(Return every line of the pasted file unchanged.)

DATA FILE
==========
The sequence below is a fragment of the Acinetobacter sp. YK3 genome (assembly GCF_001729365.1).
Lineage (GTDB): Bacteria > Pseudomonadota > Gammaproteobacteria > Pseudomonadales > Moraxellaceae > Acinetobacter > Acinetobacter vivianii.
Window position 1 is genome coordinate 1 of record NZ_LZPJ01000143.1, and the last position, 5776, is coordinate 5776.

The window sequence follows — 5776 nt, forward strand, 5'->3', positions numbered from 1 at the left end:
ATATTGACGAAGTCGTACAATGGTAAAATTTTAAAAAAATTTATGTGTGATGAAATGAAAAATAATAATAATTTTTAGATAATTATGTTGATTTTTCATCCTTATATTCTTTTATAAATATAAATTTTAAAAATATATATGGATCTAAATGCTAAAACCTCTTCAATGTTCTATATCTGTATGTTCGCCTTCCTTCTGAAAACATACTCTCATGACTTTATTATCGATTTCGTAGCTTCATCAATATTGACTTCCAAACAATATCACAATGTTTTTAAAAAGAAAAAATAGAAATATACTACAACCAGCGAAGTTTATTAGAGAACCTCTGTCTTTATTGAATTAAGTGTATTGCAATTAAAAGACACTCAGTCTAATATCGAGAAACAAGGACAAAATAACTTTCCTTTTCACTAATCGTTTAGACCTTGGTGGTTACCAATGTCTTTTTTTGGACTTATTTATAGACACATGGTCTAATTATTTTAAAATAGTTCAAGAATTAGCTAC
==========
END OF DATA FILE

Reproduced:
The sequence below is a fragment of the Acinetobacter sp. YK3 genome (assembly GCF_001729365.1).
Lineage (GTDB): Bacteria > Pseudomonadota > Gammaproteobacteria > Pseudomonadales > Moraxellaceae > Acinetobacter > Acinetobacter vivianii.
Window position 1 is genome coordinate 1 of record NZ_LZPJ01000143.1, and the last position, 5776, is coordinate 5776.

The window sequence follows — 5776 nt, forward strand, 5'->3', positions numbered from 1 at the left end:
ATATTGACGAAGTCGTACAATGGTAAAATTTTAAAAAAATTTATGTGTGATGAAATGAAAAATAATAATAATTTTTAGATAATTATGTTGATTTTTCATCCTTATATTCTTTTATAAATATAAATTTTAAAAATATATATGGATCTAAATGCTAAAACCTCTTCAATGTTCTATATCTGTATGTTCGCCTTCCTTCTGAAAACATACTCTCATGACTTTATTATCGATTTCGTAGCTTCATCAATATTGACTTCCAAACAATATCACAATGTTTTTAAAAAGAAAAAATAGAAATATACTACAACCAGCGAAGTTTATTAGAGAACCTCTGTCTTTATTGAATTAAGTGTATTGCAATTAAAAGACACTCAGTCTAATATCGAGAAACAAGGACAAAATAACTTTCCTTTTCACTAATCGTTTAGACCTTGGTGGTTACCAATGTCTTTTTTTGGACTTATTTATAGACACATGGTCTAATTATTTTAAAATAGTTCAAGAATTAGCTAC